PB: Outside being the first Vietnam combat film (written by real-life Vietnam Veteran/film director Oliver Stone) How do you feel it compares to other great War Films?

TB: Oliver (Stone) told us that this film is based on 13 months. Oliver combined three different Platoons. Barnes and Elias. It is different when you are honoring someone’s real life. To do a War film, this showed how afraid the men are in battle. The fear….you do not need horror films to be scary.

PB: Do you have a war film you would like to do?

TB: Not specifically, I was lucky to do Gettysburg. I was landed that opportunity through a radio interview I did, where I mentioned I read The Killer Angels.


PB: Did Platoon give you training for ensembles? Although Platoon and The Big Chill are different films. The characters are all together, all need each other, music is a part of both films and both deal with personal change and death.

TB: Well, The Big Chill was before Platoon. Each project is about Craft: Fun, and that only extends when you are not carrying (the film). You learn from everyone, each ensemble is different.


PB: First scene with [Matt] Dillon, you feel menacing — was it on the page vs. you vs. age?

TB: I saw Matt Dillon in 1980 — last time I saw him until this film. We had nothing but a few days of private time together.

On Working with Willem Dafoe

PB: Was it your first time working with Willem since 1986?

TB: I went to Cannes for a Platoon event in France in 2006 (20-year anniversary), so I have seen Willem. But we have never worked together since (1986, Platoon).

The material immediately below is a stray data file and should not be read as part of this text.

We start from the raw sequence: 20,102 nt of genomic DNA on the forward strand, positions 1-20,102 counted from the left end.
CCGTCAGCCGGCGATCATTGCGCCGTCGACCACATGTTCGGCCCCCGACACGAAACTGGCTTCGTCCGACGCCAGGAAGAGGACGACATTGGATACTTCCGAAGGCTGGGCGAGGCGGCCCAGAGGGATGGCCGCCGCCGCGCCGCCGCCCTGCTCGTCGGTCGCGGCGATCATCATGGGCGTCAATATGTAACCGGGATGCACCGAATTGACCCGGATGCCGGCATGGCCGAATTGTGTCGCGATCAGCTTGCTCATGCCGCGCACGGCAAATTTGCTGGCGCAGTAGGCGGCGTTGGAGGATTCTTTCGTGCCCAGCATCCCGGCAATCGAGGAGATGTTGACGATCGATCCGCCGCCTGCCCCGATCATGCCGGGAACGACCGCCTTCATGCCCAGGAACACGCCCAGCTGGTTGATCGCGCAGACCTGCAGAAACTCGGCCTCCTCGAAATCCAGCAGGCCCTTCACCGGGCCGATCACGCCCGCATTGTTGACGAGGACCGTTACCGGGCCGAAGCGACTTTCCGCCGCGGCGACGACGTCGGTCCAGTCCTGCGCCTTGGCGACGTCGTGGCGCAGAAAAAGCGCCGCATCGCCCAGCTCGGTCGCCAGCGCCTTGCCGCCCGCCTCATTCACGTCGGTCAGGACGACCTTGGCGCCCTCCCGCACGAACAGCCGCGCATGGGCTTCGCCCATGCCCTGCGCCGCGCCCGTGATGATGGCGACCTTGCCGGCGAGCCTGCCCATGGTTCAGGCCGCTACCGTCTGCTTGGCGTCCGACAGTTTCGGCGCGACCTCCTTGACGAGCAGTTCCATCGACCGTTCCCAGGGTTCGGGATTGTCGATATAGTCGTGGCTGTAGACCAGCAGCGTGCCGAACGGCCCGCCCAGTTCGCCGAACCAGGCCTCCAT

PB: Was the Goatee, hair color, size on the page or did you build character?

TB: Based looks on a hard-timer. The handle bar mustahce was Chris Brinker’s idea. I had the ideas of shirts and french-cuffs. The costume lady loved it and actually ordered extra from Savannah Georgia store, that had also had baptist minister get up, for weddings, special events.

TB (cont.) : Another nice part of [Bad Country] was to see people you do not always see. To check in and enjoy the special moments, after awhile you have a short-hand.

Miscellaneous Debris …

PB: Your journalism background has lent to you being able to play a veteran, mob boss, baseball player. Have you ever played a journalist?

TB: I have never played a journalist, maybe an entertainment journalist. I played coach Bear Bryant. About 80% of the interviews I did were with sports writers. Not just entertainment people. There work speed is very fast and the way they shoot from the hip “live” in the studio is amazing.

PB: Having worked with a young Oliver Stone, Lawrence Kasdan, Antoine Fuqua and Christopher Nolan, through style and technology, what is the constant of a great film director?

TB: All things are tools, a director is not just a technician. You have to care about characters and people. It is o.k. to be intellectual, but it makes a difference when the story is your life.

From the writer: Special thanks to The San Diego Film Festival, Sandy Young, Brear Cannarsa, The Chris Brinker Film Foundation and Mrs. M.

First ran on 9th January 2015